Why Stan Druckenmiller Is Wrong On IBM

| About: International Business (IBM)

Stan Druckenmiller reportedly recommends to short IBM (NYSE:IBM), because he believes that its business would "be replaced." According to Druckenmiller, "IBM is old technology being replaced by cloud technology."

The quote is quite interesting and (at least apparently) convincing. IBM, having been incorporated 100 years ago, surely is an old company. It sells "old tech" like servers, develops the technological infrastructure of hospitals and banking networks, and provides IT consulting services to lots of enterprises around the world. This is certainly nothing that in our days could still sound exciting. Maybe ten years ago, but not now. A great many companies are in these businesses.

Hence, IBM's business one day will be replaced. I totally agree.

However, there is one element in this story that Druckenmiller (and not only him) tends to ignore: History.

Starting in the 1880s, various technologies came into existence that would form part of IBM's predecessor company. Julius E. Pitrat patented the computing scale in 1885; Alexander Dey invented the dial recorder (1888); in 1889, Herman Hollerith patented the Electric Tabulating Machine and Willard Bundy invented a time clock to record a worker's arrival and departure time on a paper tape.

On June 16, 1911, the above technologies and their respective companies were merged by Charles Ranlett Flint to form the Computing-Tabulating-Recording Company (C-T-R). The New York City-based company manufactured and sold machinery ranging from commercial scales and industrial time recorders to meat and cheese slicers, along with tabulators and punched cards.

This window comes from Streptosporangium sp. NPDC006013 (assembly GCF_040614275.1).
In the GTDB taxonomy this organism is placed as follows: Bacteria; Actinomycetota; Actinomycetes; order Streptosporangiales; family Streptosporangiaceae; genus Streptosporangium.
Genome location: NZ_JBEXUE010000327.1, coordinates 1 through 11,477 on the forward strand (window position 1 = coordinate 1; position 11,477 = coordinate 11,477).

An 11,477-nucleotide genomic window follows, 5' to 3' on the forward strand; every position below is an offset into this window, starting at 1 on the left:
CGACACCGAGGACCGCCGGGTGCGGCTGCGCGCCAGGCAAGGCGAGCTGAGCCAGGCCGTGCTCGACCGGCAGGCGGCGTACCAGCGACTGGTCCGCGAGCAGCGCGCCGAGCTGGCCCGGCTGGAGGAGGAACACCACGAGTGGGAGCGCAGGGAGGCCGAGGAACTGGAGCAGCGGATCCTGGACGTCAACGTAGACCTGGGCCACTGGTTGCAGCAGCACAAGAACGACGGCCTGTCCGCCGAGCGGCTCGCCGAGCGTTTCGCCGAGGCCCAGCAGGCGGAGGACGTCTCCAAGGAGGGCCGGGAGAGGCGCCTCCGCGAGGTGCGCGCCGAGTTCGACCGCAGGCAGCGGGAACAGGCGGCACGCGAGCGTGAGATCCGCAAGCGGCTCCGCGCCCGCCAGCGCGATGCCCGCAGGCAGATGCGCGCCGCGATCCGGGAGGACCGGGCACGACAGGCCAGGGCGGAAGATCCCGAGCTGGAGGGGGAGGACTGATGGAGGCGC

Flint recruited Thomas J. Watson, Sr., formerly of the National Cash Register Company, to help lead the company in 1914. The company soon focused on providing large-scale, custom-built tabulating solutions for businesses, leaving the market for small office products to others.

- Basically, in about 30 years only, the still young IBM had already changed its business model several times, introducing rapidly further innovations and leaving the older ones to others. And it would continue to change:

In 1963, IBM employees and computers helped NASA track the orbital flight of the Mercury astronauts. The latter half of that decade saw IBM continue its support of space exploration, with IBM participating in the 1965 Gemini flights, the 1966 Saturn flights, and the 1969 mission to land a man on the moon.

On April 7, 1964 IBM announced the first computer system family, the IBM System/360.

The IBM PC, originally designated IBM 5150, was introduced in 1981, and it soon became the industry standard. In 1991, IBM sold Lexmark. In 2005, the company sold its personal computer business to Lenovo.

Over time, IBM engineers have made several inventions that shaped our world:

  • Automated teller machine (ATM)
  • Floppy disk
  • Hard disk drive
  • Electronic keypunch
  • Magnetic stripe card
  • Virtual machine
  • Scanning tunneling microscope
  • Reduced instruction set computing
  • Relational database
  • Universal Product Code (UPC)
  • Financial swap
  • SABRE airline reservation system
  • Dynamic Random Access Memory (DRAM)
  • Watson artificial intelligence

(IBM's history is mostly based on Wikipedia's IBM article.)

Many of these inventions were first introduced by IBM and later left to others.